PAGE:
2. 90/90 Hip Flexor Stretch3. 90/90 Leaned Hip Flexor Stretch6. PNF Kneeling Lat Stretch (item 6 because this is the exercise number 6, but it is in this order because it is on the same video below as the items 2 and 3)

4. Stability Ball Side to Side Mobility Exercise

5. Pelvic Rolls

7. Stability Ball Back Extension With Knees Off Ground

8. Stability Ball Back Stretch

The first stretch only

9. Stability Ball Seated Back Stretch

This is the core routine I do twice a week:

  1. Crunches with Hip Flexor Deactivators

2. Hollow Body Hold Progression

3. Plank with Hyper-Corrected Pelvis

Link fixed to a new video of the same exercise

4. Side Plank

5. Dead Bug

6. Hip Raise

7. Alternating Heel Touch

8. Bench Reverse Crunches

9. Ball Crunches

10. Russian Twists

How to self test if you still have APT

Based on a comment from Scott Noll on YouTube:

?Another test ? easier but less precise: just lay on your back on a flat surface, feet on the floor, knees bent at about a 45 degree angle (like you were about to do a sit up). If your low back is in contact with the floor, your pelvic tilt is normal. If your low back is lifted up off of the floor, you have anterior pelvic tilt. Then what you can do is try lifting your knees toward your chest. If your low back flattens out, then it means you most likely have tight hip flexor and weak abs + glutes. If it DOESN?T flatten out, you have a more serious problem with the arrangement of your lumbar vertebrae.?

More about it on a video below.

Image for postATTENTION: This picture is showing an exercise (which a similar one is on the routine, called pelvic rolls). It is calling as posterior pelvic tilt the action of flatten your lower back into the ground by squeezing your glutes and tilting your pelvis to help to fix APT by doing some reps of this. It doesn?t mean you have posterior pelvic tilt if your back is flat to the ground. If you can get your lower back flat without any effort, you probably don?t have anterior pelvic tilt neither.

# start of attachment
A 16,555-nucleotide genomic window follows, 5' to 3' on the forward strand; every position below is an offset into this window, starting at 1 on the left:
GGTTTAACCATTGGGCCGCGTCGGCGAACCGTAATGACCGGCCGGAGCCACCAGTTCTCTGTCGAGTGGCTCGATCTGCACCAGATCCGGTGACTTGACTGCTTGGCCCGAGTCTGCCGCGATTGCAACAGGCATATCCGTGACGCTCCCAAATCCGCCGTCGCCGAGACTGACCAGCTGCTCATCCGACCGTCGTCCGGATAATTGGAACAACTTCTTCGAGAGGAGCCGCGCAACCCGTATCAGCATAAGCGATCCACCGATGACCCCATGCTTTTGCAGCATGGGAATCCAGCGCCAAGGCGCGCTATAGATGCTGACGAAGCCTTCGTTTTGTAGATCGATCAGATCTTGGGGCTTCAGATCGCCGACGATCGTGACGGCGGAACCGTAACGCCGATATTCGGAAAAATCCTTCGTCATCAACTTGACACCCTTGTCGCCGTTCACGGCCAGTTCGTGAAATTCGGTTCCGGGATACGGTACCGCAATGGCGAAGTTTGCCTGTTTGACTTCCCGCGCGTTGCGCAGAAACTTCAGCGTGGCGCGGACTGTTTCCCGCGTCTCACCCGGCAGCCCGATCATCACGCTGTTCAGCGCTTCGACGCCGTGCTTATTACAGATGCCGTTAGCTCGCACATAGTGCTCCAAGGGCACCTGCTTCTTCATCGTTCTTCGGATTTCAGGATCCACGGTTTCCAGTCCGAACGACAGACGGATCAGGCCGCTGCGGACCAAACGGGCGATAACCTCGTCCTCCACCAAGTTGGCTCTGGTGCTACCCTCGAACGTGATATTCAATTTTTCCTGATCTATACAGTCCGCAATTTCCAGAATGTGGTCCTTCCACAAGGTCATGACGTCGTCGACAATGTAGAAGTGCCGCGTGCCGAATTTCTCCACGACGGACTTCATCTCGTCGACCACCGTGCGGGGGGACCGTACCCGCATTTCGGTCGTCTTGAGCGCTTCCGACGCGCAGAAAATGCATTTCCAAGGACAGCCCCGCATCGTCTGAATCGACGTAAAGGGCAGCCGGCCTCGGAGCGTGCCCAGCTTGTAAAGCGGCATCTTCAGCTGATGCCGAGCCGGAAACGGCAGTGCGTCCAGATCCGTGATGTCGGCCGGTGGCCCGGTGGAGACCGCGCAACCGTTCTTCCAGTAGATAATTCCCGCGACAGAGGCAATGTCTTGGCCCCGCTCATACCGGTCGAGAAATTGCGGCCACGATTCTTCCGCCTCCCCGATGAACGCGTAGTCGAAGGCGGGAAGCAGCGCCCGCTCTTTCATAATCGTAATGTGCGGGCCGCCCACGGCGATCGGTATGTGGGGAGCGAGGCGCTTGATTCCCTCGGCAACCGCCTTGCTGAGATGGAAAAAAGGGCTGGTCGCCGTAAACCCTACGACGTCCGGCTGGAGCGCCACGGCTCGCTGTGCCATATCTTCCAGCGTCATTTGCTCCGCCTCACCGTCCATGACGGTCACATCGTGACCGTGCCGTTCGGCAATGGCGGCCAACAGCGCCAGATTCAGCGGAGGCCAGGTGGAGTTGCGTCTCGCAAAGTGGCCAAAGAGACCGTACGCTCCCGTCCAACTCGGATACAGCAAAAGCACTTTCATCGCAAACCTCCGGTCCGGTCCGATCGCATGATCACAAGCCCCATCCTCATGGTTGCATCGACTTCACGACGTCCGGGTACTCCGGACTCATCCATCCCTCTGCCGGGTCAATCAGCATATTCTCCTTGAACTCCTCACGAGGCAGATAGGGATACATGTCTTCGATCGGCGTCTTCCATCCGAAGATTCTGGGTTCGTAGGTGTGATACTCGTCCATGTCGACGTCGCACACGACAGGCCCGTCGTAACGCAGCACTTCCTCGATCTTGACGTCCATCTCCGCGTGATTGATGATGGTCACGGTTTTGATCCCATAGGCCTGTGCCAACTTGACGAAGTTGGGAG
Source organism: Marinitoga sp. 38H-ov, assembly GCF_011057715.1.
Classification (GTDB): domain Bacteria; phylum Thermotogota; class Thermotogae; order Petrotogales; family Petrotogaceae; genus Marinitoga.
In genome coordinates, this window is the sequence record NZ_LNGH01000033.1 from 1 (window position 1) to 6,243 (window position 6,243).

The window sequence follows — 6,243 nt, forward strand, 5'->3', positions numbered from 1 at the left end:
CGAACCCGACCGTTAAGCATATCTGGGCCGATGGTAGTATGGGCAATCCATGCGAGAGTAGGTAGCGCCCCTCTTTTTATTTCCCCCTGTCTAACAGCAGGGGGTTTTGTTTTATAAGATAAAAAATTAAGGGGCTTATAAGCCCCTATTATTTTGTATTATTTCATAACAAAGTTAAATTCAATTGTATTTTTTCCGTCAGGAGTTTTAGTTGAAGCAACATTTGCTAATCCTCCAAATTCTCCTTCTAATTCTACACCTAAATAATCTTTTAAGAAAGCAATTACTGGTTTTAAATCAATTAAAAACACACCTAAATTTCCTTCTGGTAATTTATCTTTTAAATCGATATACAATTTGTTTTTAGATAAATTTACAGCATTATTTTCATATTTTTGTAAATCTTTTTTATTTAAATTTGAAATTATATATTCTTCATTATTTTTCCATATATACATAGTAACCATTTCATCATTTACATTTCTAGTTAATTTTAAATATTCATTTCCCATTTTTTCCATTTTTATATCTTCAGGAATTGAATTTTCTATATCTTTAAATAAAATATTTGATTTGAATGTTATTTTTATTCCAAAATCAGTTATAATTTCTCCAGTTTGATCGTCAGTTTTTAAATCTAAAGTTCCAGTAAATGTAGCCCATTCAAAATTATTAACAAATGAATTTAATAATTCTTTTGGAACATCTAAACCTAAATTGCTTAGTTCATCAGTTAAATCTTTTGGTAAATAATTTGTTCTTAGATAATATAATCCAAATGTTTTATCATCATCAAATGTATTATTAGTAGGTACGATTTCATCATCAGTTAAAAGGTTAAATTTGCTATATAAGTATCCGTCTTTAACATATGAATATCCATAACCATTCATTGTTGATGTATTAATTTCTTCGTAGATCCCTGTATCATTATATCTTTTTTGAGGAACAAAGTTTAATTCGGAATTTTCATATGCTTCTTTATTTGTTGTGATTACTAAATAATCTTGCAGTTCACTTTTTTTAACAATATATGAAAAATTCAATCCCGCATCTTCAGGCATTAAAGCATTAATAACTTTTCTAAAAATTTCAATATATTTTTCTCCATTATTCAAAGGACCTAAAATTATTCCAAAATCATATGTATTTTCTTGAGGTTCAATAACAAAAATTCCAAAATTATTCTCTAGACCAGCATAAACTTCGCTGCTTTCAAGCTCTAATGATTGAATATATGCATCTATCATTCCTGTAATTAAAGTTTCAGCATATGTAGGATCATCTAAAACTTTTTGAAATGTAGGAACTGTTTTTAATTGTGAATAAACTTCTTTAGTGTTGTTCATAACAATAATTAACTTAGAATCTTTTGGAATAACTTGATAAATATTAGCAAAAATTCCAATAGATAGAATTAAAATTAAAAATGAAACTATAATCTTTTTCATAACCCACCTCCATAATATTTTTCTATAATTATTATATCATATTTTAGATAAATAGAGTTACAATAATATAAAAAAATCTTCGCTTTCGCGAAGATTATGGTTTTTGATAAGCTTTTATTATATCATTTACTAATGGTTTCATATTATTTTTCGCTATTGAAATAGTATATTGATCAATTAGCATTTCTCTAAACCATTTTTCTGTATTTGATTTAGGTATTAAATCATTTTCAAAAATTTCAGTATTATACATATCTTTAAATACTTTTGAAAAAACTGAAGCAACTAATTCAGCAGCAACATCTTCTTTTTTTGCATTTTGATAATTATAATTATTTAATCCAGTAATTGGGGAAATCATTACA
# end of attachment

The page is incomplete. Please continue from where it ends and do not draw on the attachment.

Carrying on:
I did the above described test before I started this routine and I could put my hand between my lower back and the floor. Now my back is flat to the floor.

The above video was not out yet when I started, so do the tests on the video to know if you really have hip flexors tightness. If not, don?t do the two hip flexor stretches I used on the routine. I haven?t done such tests before, but I did it after the APT was fixed and could see I don?t need to stretch my hip flexors anymore.

How long will it take to fix APT? I don?t know, I haven?t really worried about it. I just incorporated this routine as a habit and when I tested it again I saw it was fixed. But it was done after a really good time. If you do more days, you can get faster results, though.

I think as most of us sit for the most part of the day (at transport, work and home), it?s still good to do the stretches but less often to keep the good posture. But be careful to not develop posterior pelvic tilt.

Hope it helps you and would appreciate you sharing your experience,Good luck!

Ronald Leite